Bless is a conceptual fashion house based in Paris and Berlin started by Desiree Heiss and Ines Kaag in 1996. They release products designed to “make the near future worth living for.” They make thoughtful garments, jewelry for electronic cables, hanging wardrobe mobiles, and other items intended to be used, lived with, and sometimes discarded.
BLESS: Celebrating 10 Years of Themelessness, released by Bureau des Videos, collects 15 short videos from the Bless archive. Many of the pieces are documentation from the public presentations of their varied collections. In No25, Uniseasoners, as people enter the dining area of a restaurant they are seated by servers wearing Bless clothing. The servers take orders, bring wine, and later bring food. Everything is normal, maybe even boring, except for occasional pauses to highlight elements of the clothing. A scarf turns into a hooded sweater. In another video, No13 Basics, a narrator lets me know that we’re in an apartment in Paris where several friends have spent the day together “wearing sweaters, bodysuits, trousers and customized Levi’s jeans” as if they were their own.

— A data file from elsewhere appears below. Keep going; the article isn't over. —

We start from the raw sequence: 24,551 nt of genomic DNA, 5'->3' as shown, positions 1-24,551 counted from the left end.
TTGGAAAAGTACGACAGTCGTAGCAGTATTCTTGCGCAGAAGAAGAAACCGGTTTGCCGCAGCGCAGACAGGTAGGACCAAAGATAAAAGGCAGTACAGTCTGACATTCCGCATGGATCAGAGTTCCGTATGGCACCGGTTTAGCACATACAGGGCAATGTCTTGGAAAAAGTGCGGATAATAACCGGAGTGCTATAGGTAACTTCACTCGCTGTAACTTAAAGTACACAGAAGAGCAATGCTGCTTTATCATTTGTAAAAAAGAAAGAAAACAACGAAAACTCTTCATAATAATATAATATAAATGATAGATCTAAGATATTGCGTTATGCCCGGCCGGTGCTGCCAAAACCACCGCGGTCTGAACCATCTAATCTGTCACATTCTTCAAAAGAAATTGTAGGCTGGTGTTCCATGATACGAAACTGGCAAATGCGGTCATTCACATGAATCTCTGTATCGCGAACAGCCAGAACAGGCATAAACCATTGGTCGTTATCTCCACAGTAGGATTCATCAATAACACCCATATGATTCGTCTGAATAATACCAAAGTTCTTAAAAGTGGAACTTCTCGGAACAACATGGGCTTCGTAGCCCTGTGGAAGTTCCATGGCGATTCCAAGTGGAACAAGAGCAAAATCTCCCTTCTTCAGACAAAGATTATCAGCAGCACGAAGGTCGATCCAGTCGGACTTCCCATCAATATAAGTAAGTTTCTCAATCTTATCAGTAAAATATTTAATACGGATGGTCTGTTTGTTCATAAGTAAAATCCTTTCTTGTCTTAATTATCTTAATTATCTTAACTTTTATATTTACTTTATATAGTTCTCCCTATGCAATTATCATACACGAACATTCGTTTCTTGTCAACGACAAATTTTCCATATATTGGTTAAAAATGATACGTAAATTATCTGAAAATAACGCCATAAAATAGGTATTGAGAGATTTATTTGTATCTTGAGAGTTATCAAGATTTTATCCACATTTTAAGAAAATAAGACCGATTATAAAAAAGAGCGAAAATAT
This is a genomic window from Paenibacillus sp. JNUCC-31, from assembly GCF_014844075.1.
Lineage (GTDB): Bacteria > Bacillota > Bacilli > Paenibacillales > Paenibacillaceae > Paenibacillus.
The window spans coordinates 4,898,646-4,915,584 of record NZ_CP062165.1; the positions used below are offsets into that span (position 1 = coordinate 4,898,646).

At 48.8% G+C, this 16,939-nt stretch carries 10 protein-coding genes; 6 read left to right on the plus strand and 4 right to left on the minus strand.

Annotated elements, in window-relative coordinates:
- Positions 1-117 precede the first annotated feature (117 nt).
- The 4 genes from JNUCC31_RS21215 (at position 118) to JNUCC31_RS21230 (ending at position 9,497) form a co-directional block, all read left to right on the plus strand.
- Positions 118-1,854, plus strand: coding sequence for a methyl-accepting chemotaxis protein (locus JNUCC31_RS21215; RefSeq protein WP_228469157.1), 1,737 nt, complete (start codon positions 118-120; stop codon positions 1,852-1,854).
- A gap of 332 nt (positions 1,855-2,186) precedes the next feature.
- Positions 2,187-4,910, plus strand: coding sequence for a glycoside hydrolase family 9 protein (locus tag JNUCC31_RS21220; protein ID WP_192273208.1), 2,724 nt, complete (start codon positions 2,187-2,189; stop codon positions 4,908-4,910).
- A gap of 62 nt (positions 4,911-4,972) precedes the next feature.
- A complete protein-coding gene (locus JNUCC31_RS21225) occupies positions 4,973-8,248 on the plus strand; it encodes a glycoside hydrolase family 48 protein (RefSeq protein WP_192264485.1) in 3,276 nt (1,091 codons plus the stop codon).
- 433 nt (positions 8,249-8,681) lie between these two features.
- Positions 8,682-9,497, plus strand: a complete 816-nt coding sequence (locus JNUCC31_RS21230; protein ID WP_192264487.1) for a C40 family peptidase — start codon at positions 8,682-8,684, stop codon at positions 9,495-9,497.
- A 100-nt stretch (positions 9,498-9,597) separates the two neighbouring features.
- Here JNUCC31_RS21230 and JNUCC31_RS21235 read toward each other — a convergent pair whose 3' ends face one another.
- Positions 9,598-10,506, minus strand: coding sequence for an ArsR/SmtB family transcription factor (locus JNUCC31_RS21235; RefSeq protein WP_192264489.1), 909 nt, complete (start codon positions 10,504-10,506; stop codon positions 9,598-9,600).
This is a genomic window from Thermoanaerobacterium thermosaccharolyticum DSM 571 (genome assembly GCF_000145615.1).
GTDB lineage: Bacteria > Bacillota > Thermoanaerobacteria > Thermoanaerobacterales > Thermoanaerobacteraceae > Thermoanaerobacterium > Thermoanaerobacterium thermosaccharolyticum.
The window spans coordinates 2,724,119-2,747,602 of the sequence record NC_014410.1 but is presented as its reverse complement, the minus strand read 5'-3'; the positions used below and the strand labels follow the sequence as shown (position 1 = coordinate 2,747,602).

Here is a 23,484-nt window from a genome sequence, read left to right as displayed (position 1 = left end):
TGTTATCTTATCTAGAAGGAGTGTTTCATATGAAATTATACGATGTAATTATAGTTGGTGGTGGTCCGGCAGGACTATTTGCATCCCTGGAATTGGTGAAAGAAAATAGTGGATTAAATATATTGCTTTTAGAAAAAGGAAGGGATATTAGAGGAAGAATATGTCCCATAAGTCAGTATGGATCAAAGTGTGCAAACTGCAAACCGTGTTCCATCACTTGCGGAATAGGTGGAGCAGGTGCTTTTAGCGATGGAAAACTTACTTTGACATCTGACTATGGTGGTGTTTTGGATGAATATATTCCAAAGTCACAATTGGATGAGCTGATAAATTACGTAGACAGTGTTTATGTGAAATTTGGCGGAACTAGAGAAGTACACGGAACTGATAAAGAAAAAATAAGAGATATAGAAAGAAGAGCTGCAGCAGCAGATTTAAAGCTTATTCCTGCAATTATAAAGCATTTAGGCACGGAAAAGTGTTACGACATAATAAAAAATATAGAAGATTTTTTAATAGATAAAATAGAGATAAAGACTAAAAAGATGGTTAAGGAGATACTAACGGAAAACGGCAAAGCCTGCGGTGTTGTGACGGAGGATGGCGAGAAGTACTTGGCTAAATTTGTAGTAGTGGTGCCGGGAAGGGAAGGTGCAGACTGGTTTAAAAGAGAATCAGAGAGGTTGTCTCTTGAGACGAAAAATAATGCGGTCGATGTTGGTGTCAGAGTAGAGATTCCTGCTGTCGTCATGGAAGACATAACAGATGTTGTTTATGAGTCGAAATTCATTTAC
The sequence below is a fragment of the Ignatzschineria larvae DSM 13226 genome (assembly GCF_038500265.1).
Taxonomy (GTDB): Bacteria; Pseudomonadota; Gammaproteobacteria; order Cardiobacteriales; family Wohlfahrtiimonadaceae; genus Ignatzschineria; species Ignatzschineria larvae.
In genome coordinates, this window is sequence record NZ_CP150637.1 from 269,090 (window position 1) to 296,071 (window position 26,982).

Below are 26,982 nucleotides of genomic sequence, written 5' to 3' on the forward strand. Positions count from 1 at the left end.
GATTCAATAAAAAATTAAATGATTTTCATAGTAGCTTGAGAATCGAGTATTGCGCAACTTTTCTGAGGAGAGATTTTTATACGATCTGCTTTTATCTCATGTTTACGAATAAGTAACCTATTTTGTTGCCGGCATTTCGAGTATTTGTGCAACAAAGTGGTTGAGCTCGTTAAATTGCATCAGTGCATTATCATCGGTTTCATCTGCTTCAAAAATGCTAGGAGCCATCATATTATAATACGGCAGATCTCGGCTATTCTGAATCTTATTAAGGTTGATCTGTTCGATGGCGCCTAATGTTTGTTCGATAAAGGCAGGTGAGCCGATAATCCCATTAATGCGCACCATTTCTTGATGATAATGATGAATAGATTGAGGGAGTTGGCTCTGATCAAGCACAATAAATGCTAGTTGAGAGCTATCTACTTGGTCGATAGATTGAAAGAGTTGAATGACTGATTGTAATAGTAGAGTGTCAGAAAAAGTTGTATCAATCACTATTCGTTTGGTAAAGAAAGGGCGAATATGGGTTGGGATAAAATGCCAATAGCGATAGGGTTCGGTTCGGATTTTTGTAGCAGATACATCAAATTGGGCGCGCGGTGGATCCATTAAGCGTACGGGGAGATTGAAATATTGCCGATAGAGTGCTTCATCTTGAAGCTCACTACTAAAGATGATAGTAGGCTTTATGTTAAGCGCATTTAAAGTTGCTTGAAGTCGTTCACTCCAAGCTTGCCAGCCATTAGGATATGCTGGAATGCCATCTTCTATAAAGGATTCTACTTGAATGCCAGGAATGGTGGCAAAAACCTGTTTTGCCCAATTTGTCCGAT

There is nothing precious about Bless. Bless is a project that presents ideas about living. There is no lifestyle to buy, you must bring your own. As their modest iWeb page says, FITS EVERY STYLE.
Henry Roy’s Spirit seems to live even as it lay open on my kitchen table. The cover image depicts a sleeping man in breathtaking color. The man’s rich, dark skin and the green of a plant in the background pop against the amorphous beige interior that surrounds the scene.
Spanning the past ten years of his career, Spirit collects nearly 50 photographs and 6 short stories that capture a mystical energy. With the eye of a portraitist, Roy skillfully isolates his subjects and obscures their circumstance. Working in a “very intuitive, almost mediumnic way,” Roy manages to express a poetic tension between reverie and the mundane in his images.